Chelsea have moved seven points clear at the top of the Premier League after defeating Tottenham.
The game at Stamford bridge was a tale of two halves as the Blues struggled in the first half and then comprehensively took over the second half to win the game.
Tim Sherwood deployed a five man midfield against Chelsea and that made life tough for their Chelsea counterparts. Emmanuel Adebayor often dropped deep to support the midfield and this tactic smothered the Chelsea midfielders’ creativity, as a result of which Spurs enjoyed a larger share of ball possession and were ever-present in Chelsea’s half for the first 45 minutes.
Jose Mourinho opted to keep Oscar on the bench, as Frank Lampard started in midfield along with Nemanja Matic for Chelsea. The Englishman endured a rather frustrating first half as he was replaced by Oscar at half-time. The Brazilian’s introduction to the team brought an added energy and more quality on the ball.
The substitution proved pivotal as Oscar enabled Chelsea to retain more ball possession and galvanised the team to script a turnaround. The Brazilian made 37 passes in the game completing 32 of them, whereas, Lampard only made 22 passes before getting substituted. It can be seen in the following passing map that Lampard made most of his passes in Chelsea’s own half, whereas, Oscar provided more support going forward and majority of his passes were made in Tottenham’s half.
Lampard was certainly not at his usual best against Spurs as he hardly presented any threat going forward, the picture becomes more gloomy when we take a closer look at the passes made by him in the opposition’s final third.
The Englishman made only 8 passes in the opposition’s final third with only 2 of them successfully finding a Chelsea player. On the other hand Oscar displayed a better passing range in Tottenham’s final third with 11 successful passes and 18 passes in total.
Now moving away from individual comparison, let us have a look at what Oscar brought to the team as a player in the second half. It is interesting to see that 16 passes out of total 69 passes made by Chelsea in the final third in the second half were made by the Brazilian, accounting for almost one-fourth of the total passes. The percentage soars up to over one-fourth in the case of successful passes made, as 11 out of 42 successful passes were made by the attacking midfielder. A graphical representation of all passes made by Chelsea in the final third for the second half is presented below.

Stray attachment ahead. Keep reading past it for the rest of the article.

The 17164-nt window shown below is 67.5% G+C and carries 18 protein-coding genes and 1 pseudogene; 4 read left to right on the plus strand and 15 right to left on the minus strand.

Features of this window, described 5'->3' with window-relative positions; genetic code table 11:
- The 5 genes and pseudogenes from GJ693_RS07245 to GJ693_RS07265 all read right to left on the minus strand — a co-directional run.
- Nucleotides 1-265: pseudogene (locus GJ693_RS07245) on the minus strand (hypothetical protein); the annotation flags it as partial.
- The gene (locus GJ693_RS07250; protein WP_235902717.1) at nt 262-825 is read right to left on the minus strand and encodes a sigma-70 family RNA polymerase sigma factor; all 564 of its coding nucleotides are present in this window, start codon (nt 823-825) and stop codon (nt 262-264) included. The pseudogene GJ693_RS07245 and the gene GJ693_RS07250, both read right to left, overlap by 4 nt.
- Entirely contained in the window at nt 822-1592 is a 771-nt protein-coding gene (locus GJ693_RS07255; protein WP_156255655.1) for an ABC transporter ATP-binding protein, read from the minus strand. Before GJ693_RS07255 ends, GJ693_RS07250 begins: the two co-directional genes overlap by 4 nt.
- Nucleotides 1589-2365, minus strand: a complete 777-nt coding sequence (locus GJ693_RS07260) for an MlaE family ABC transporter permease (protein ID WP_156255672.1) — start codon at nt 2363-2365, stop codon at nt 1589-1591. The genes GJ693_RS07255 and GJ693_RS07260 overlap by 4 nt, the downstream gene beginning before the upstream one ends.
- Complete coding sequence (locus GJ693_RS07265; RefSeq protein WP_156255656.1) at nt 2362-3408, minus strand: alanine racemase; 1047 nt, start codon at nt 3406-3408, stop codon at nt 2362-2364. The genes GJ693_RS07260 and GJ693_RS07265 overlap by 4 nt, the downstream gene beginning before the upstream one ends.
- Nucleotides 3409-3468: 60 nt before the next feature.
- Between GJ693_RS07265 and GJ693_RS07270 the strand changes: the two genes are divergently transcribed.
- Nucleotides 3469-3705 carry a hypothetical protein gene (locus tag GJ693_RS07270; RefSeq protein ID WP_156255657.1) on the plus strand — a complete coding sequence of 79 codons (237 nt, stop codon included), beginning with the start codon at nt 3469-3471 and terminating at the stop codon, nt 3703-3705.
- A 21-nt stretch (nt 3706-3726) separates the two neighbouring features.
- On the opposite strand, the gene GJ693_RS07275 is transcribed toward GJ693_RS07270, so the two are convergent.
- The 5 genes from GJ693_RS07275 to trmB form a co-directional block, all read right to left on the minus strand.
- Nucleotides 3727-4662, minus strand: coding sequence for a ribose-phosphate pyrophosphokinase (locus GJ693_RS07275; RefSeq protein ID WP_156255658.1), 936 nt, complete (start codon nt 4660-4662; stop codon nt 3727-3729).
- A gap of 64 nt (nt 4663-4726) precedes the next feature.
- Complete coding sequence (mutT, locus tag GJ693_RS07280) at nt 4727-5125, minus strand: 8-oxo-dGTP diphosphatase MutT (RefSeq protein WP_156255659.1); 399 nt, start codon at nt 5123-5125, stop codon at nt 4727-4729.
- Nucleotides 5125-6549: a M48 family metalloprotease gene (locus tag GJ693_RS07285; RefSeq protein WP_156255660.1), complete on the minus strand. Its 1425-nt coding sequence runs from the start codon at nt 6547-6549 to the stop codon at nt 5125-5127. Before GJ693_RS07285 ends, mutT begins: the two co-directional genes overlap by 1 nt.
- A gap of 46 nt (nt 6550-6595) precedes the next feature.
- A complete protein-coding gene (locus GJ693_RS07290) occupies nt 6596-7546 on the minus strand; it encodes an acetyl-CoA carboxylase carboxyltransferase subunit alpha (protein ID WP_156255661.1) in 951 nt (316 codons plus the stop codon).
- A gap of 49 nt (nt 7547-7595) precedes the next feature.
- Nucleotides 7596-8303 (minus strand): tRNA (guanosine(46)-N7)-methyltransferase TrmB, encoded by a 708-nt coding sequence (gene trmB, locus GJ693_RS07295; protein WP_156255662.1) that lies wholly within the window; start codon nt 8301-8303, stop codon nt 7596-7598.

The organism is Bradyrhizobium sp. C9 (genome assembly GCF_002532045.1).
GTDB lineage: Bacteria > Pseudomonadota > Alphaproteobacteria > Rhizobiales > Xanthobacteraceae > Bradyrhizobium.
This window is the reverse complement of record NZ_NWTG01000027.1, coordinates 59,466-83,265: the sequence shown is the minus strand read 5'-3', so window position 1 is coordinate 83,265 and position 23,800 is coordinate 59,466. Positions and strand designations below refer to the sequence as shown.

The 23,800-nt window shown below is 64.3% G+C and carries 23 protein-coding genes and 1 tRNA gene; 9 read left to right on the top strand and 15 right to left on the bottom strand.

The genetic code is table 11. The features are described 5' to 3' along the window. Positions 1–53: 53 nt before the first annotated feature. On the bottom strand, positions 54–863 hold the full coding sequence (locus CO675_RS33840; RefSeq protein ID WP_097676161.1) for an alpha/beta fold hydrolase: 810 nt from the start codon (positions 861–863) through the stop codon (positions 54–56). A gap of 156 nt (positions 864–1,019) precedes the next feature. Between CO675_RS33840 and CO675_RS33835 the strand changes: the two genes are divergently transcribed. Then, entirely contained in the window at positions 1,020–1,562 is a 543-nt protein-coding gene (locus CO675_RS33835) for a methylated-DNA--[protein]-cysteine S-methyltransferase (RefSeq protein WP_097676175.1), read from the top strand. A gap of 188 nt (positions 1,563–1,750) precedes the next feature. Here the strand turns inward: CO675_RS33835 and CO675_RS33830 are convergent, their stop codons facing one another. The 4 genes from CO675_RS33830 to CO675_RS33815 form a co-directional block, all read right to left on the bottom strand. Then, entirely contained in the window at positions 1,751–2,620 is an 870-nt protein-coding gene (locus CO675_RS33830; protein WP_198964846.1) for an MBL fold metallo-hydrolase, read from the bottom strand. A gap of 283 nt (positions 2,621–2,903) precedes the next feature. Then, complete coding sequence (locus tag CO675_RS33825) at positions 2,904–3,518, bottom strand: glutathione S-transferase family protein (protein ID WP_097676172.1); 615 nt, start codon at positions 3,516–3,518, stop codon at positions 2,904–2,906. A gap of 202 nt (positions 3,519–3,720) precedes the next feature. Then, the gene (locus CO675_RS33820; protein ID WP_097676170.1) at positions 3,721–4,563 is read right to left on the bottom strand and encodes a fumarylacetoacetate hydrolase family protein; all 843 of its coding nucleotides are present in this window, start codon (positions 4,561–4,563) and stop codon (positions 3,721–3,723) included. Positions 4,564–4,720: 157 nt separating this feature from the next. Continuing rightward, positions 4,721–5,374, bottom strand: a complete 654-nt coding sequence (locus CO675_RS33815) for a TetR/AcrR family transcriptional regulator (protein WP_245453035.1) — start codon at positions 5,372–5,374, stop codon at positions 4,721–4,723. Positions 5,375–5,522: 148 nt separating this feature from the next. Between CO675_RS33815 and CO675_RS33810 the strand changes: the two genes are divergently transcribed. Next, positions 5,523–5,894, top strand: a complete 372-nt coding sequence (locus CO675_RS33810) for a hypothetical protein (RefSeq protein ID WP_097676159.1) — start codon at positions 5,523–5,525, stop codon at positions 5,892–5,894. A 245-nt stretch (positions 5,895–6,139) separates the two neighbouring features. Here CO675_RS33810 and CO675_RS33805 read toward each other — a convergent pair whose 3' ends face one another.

His numbers for passes made across the pitch is equally impressive when compared to all other midfielders deployed by Jose Mourinho in that game. The table below provides the data on the total passes, successful passes and success rate of the passes made by all Chelsea midfielders against Tottenham.
Even after missing the complete first half, the Brazilian made an impressive 37 passes in the game, only 3 less than the mercurial Eden Hazard. He also had an impressive completion rate of 86%, only behind fellow Brazilians Willian and Ramires.
The passing contribution played a significant role in turning the tide for Chelsea. Oscar’s quality on the ball and incisive passing were crucial as Chelsea pushed aggressively in the second half for the elusive first goal. The table toppers registered a disappointing 48% ball possession in front of their home crowd in the first half but with the addition of Oscar, the team dominated with 58% of ball possession in the last 45 minutes.
Chelsea stepped-up their game in the second half, eventually winning the match 4-0 with goals from Samuel Eto’o, Eden Hazard and a brace from Demba Ba. Chelsea had nine goal attempts in the second half, up from only two efforts in the first half.
The Brazilian was instrumental behind scripting a memorable victory for Chelsea and the Blues’ fans would be expecting more of the same from Oscar as Chelsea enter the business end of the season.
This article first appeared at SPEAKING MY MIND